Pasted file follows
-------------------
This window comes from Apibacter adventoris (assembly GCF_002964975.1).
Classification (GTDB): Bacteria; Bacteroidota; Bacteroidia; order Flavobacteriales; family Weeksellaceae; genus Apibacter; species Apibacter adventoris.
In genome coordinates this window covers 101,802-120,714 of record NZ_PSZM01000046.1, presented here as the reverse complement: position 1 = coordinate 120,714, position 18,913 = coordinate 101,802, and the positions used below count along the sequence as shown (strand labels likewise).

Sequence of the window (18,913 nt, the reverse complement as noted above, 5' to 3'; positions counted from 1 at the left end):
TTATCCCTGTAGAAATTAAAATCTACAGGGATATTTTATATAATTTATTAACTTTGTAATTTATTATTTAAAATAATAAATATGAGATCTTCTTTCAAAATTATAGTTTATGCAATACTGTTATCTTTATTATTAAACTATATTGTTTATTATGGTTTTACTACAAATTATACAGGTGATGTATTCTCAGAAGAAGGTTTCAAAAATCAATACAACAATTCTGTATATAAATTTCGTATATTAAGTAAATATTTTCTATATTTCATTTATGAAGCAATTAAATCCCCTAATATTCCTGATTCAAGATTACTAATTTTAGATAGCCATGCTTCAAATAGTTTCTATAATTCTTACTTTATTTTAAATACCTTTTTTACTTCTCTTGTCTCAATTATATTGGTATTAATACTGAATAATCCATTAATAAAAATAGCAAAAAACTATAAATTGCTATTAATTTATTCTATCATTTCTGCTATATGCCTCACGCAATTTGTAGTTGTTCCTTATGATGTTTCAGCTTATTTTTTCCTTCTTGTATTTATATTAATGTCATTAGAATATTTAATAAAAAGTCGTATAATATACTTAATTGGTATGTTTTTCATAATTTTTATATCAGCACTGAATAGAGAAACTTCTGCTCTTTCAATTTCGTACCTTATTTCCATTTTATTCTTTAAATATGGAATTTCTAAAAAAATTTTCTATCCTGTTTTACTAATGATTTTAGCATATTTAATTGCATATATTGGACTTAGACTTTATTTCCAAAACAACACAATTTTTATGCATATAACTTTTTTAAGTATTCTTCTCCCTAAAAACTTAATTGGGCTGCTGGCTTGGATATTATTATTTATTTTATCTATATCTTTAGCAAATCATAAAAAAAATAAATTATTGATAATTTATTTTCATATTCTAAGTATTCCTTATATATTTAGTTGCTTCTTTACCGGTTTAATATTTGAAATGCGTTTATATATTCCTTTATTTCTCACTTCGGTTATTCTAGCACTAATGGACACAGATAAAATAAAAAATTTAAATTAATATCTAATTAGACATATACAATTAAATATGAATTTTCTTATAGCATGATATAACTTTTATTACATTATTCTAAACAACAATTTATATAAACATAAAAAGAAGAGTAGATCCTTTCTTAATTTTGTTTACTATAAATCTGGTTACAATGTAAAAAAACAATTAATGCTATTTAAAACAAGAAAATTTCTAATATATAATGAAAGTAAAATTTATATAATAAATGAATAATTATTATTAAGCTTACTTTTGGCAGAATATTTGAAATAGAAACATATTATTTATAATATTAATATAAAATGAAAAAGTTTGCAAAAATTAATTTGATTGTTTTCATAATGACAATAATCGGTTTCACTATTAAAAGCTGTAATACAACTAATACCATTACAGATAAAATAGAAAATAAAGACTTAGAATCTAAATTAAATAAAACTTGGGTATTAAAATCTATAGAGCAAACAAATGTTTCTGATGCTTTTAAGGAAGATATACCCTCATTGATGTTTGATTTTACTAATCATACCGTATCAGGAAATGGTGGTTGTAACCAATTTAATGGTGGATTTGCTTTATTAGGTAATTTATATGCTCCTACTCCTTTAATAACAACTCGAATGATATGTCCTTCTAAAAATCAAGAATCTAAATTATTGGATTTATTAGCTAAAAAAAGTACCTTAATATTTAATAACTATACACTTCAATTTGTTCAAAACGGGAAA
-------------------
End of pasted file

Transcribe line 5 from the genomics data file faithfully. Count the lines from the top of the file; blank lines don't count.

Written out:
TTATCCCTGTAGAAATTAAAATCTACAGGGATATTTTATATAATTTATTAACTTTGTAATTTATTATTTAAAATAATAAATATGAGATCTTCTTTCAAAATTATAGTTTATGCAATACTGTTATCTTTATTATTAAACTATATTGTTTATTATGGTTTTACTACAAATTATACAGGTGATGTATTCTCAGAAGAAGGTTTCAAAAATCAATACAACAATTCTGTATATAAATTTCGTATATTAAGTAAATATTTTCTATATTTCATTTATGAAGCAATTAAATCCCCTAATATTCCTGATTCAAGATTACTAATTTTAGATAGCCATGCTTCAAATAGTTTCTATAATTCTTACTTTATTTTAAATACCTTTTTTACTTCTCTTGTCTCAATTATATTGGTATTAATACTGAATAATCCATTAATAAAAATAGCAAAAAACTATAAATTGCTATTAATTTATTCTATCATTTCTGCTATATGCCTCACGCAATTTGTAGTTGTTCCTTATGATGTTTCAGCTTATTTTTTCCTTCTTGTATTTATATTAATGTCATTAGAATATTTAATAAAAAGTCGTATAATATACTTAATTGGTATGTTTTTCATAATTTTTATATCAGCACTGAATAGAGAAACTTCTGCTCTTTCAATTTCGTACCTTATTTCCATTTTATTCTTTAAATATGGAATTTCTAAAAAAATTTTCTATCCTGTTTTACTAATGATTTTAGCATATTTAATTGCATATATTGGACTTAGACTTTATTTCCAAAACAACACAATTTTTATGCATATAACTTTTTTAAGTATTCTTCTCCCTAAAAACTTAATTGGGCTGCTGGCTTGGATATTATTATTTATTTTATCTATATCTTTAGCAAATCATAAAAAAAATAAATTATTGATAATTTATTTTCATATTCTAAGTATTCCTTATATATTTAGTTGCTTCTTTACCGGTTTAATATTTGAAATGCGTTTATATATTCCTTTATTTCTCACTTCGGTTATTCTAGCACTAATGGACACAGATAAAATAAAAAATTTAAATTAATATCTAATTAGACATATACAATTAAATATGAATTTTCTTATAGCATGATATAACTTTTATTACATTATTCTAAACAACAATTTATATAAACATAAAAAGAAGAGTAGATCCTTTCTTAATTTTGTTTACTATAAATCTGGTTACAATGTAAAAAAACAATTAATGCTATTTAAAACAAGAAAATTTCTAATATATAATGAAAGTAAAATTTATATAATAAATGAATAATTATTATTAAGCTTACTTTTGGCAGAATATTTGAAATAGAAACATATTATTTATAATATTAATATAAAATGAAAAAGTTTGCAAAAATTAATTTGATTGTTTTCATAATGACAATAATCGGTTTCACTATTAAAAGCTGTAATACAACTAATACCATTACAGATAAAATAGAAAATAAAGACTTAGAATCTAAATTAAATAAAACTTGGGTATTAAAATCTATAGAGCAAACAAATGTTTCTGATGCTTTTAAGGAAGATATACCCTCATTGATGTTTGATTTTACTAATCATACCGTATCAGGAAATGGTGGTTGTAACCAATTTAATGGTGGATTTGCTTTATTAGGTAATTTATATGCTCCTACTCCTTTAATAACAACTCGAATGATATGTCCTTCTAAAAATCAAGAATCTAAATTATTGGATTTATTAGCTAAAAAAAGTACCTTAATATTTAATAACTATACACTTCAATTTGTTCAAAACGGGAAA